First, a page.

Reading List

Thinking, Fast and SlowThere are now so many great books available that shed light on how the brain—in relation to the mind—actually works, and what a revelation they are!

Below, in no particular order, is a list of the 40+ books that have influenced me in one way or another. Among the authors are psychologists, psychiatrists, neuroscientists, neurologists, Pulitzer Prize winning writers, a Nobel Prize winning psychologist, behavioral economists, a cognitive scientist, a social psychologist, a mathematician and engineer, a Professor of English, a philosopher, and a literary scholar.

Some of the books are more challenging than others, some more interesting and engaging than others, and some more practically useful than others. Several of the books cover similar ground but from different perspectives and with additional information. All of them have been well worth reading.

We tend to trust the things we feel most confident about. But my primary take-away is that there is absolutely no correlation between the high level of confidence we have in our memories, our judgments, our thought processes—even our ongoing experiences—and the accuracy of our perceptions. As Daniel Kahneman puts it:

Confidence is a feeling, which reflects the coherence
of the information and the cognitive ease of processing it.

The Books

The Power of Habit (Charles Duhigg)
Redirect (Timothy D. Wilson)
What Makes Your Brain Happy and Why You Should Do the Opposite (David DiSalvo)
Thinking, Fast and Slow (Daniel Kahneman)
Hare Brain, Tortoise Mind (Guy Claxton)
The Storytelling Animal (Jonathan Gottschall)
The Hidden Brain (Shankar Vedantam)
Incognito (David Eagleman)

Subliminal (Leonard Mlodinow)
The Biology of Belief (Joseph Giovannoli)
The Drunkard’s Walk (Leonard Mlodinow)
The Black Swan (Nassim Nicholas Taleb)
The Paradox of Choice (Barry Schwartz)
Why We Make Mistakes (Joseph T. Hallinan)
Stumbling on Happiness (Daniel Gilbert)
Descartes’ Error (Antonio R. Damasio)

Strangers to Ourselves (Timothy D. Wilson)
Synaptic Self (Joseph LeDeux)
The Reflexive Universe (Arthur M. Young)
On the Origin of Stories (Brian Boyd)
Making Up The Mind (Chris Frith)
Man’s Search for Meaning (Viktor Frankl)
Rapt: Attention and the Focused Life (Winifred Gallagher)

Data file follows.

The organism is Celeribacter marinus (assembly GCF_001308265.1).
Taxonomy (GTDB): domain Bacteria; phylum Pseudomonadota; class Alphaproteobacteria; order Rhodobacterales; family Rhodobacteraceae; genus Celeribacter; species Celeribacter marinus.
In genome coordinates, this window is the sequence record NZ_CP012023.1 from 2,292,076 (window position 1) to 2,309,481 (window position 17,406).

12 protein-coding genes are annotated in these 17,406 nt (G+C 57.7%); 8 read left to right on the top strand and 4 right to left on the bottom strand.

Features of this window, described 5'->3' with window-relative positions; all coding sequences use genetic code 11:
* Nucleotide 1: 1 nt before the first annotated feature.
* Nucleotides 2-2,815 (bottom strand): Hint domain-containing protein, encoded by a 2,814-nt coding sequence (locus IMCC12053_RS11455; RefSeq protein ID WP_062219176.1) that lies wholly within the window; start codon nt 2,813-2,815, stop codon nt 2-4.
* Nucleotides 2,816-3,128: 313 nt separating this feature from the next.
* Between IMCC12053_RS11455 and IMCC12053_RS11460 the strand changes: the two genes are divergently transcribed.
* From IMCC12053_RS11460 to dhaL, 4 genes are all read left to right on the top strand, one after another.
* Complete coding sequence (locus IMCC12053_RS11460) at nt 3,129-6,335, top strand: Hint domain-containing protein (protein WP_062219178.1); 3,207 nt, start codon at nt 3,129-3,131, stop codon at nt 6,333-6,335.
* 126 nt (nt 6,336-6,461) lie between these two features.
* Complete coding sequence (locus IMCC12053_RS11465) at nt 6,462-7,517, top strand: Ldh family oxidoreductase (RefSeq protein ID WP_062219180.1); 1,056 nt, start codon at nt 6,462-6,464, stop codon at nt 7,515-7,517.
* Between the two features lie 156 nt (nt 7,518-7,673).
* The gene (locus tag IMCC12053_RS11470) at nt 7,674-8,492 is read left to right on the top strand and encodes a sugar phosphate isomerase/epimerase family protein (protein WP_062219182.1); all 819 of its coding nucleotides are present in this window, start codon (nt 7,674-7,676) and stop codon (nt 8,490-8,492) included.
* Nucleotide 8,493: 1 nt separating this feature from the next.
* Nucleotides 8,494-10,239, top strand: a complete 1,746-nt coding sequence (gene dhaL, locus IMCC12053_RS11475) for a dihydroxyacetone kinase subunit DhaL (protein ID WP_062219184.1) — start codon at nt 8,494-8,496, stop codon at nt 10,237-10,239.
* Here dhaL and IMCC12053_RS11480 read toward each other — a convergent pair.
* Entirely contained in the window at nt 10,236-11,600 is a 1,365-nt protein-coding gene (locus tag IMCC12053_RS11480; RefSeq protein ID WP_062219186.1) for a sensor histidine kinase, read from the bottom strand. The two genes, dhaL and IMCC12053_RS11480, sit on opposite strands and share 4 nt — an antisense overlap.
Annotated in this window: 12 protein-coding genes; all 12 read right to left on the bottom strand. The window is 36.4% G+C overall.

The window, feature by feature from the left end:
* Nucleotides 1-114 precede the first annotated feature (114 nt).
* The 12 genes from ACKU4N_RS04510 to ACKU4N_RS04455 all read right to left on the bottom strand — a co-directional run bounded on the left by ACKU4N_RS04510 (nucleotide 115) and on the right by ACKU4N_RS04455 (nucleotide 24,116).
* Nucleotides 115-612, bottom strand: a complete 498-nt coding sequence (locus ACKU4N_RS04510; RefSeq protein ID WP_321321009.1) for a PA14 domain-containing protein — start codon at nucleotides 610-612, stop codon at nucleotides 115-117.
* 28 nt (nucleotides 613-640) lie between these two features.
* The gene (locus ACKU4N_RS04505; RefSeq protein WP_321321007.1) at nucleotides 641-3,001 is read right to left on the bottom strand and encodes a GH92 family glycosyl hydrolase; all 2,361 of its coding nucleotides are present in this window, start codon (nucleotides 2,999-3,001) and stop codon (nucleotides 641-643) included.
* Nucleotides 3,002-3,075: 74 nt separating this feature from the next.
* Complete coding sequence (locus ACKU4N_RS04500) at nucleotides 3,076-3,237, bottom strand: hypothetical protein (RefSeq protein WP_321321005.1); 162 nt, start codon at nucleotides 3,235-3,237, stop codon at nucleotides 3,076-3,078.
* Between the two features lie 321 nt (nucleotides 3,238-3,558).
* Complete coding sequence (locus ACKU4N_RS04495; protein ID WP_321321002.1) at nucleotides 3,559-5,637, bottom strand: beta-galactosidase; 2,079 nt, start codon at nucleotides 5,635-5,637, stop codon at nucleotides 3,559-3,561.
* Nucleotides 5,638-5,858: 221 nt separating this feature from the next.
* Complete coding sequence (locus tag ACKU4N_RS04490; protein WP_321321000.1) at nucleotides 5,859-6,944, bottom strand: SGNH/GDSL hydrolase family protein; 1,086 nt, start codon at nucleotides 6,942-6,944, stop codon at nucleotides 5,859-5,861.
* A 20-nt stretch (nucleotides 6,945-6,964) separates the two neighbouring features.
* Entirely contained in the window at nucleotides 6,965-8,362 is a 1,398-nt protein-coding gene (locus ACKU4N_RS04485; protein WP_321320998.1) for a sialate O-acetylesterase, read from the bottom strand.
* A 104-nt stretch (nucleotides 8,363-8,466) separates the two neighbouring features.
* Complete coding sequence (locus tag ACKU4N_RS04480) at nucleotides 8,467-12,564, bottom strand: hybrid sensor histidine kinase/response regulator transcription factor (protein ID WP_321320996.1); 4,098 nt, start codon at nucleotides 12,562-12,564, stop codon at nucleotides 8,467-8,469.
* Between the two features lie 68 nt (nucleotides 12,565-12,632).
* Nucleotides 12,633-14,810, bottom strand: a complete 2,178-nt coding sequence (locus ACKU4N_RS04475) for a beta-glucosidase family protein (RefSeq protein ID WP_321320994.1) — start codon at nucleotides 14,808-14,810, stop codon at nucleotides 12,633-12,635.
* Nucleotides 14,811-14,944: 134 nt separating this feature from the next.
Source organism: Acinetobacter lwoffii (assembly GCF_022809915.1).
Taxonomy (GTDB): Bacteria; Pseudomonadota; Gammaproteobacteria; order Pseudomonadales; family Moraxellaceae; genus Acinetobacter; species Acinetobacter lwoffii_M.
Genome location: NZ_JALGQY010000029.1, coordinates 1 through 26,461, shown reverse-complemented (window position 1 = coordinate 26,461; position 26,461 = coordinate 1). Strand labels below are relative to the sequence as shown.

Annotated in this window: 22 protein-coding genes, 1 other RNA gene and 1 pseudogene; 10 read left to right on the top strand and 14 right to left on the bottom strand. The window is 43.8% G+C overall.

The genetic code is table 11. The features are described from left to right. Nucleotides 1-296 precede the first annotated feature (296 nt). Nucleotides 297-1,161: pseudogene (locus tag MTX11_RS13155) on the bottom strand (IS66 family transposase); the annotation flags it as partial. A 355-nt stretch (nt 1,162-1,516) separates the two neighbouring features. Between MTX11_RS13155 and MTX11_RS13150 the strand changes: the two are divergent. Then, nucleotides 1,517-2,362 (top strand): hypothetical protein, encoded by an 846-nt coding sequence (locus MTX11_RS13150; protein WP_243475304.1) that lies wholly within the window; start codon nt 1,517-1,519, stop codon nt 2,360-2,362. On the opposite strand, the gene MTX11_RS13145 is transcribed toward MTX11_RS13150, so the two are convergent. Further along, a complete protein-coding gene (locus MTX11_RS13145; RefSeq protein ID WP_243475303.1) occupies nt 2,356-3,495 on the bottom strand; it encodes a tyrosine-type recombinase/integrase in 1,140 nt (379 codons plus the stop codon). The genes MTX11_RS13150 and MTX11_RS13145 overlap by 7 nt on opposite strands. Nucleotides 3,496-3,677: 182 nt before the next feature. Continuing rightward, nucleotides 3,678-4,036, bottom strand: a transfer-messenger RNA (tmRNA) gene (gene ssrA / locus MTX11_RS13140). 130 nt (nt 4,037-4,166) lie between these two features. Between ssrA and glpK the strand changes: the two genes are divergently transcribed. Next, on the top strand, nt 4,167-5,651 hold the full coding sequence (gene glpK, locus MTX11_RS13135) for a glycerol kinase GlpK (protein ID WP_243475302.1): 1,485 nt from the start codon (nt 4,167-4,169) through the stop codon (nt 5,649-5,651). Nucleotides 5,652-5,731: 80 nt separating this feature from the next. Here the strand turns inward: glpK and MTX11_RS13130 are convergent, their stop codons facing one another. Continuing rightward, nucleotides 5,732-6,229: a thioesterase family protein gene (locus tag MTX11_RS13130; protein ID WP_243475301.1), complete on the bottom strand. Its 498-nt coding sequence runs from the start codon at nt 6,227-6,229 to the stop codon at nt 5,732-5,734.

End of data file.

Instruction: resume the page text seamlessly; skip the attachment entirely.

Your Brain Has a Mind of Its Own (Richard Restak)

Making Habits, Breaking Habits (Jeremy Dean)
A Mind of Its Own (Cordelia Fine)
Brain Changer (David DiSalvo)
Predictably Irrational (Dan Ariely)
Self Comes to Mind: Constructing the Conscious Brain (Antonio Damasio)
Meet Your Happy Chemicals (Loretta Graziano Breuning)
Uncertainty (Jonathan Fields)
The Critical Thinker’s Dictionary (Robert Todd Carroll)

You Are Not so Smart (David McRaney)
Sex, Murder and the Meaning of Life (Douglas T. Kenrick)
I, Mammal (Loretta Graziano Breuning)
Wired for Story (Lisa Cron)
The Ego Trick (Julian Baggini)
The Believing Brain (Michael Shermer)
The Eureka Factor: Aha Moments, Creative Insight, and the Brain (John Kounios and Mark Beeman)
Smarter Faster Better (Charles Duhigg)

On Being Certain (Robert A. Burton)
You Are Now Less Dumb (David McRaney)
A Skeptic’s Guide to the Mind (Robert A. Burton)
The Aesthetic Brain (Anjan Chaterjee)

Currently Reading

The Distracted Mind (Adam Gazzaley and Larry D. Rosen)
Originals: How Non-Conformists Change the World (Adam Grant)
Mind over Mind: The Surprising Power of Expectations (Chris Berdik)
Quirk (Hannah Holmes)

On the Waiting List

The Upward Spiral (Alex Korb)
The Seven Sins of Memory (Daniel L. Schacter)
A More Beautiful Question (Warren Berger)
The Upright Thinkers (Leonard Mlodinow)
Surfing Uncertainty (Andy Clark)
The Creative Spark (Agustin Fuentes)
The Pursuit of Pleasure (Lionel Tiger)
The Organized Mind (Daniel J. Levitin)

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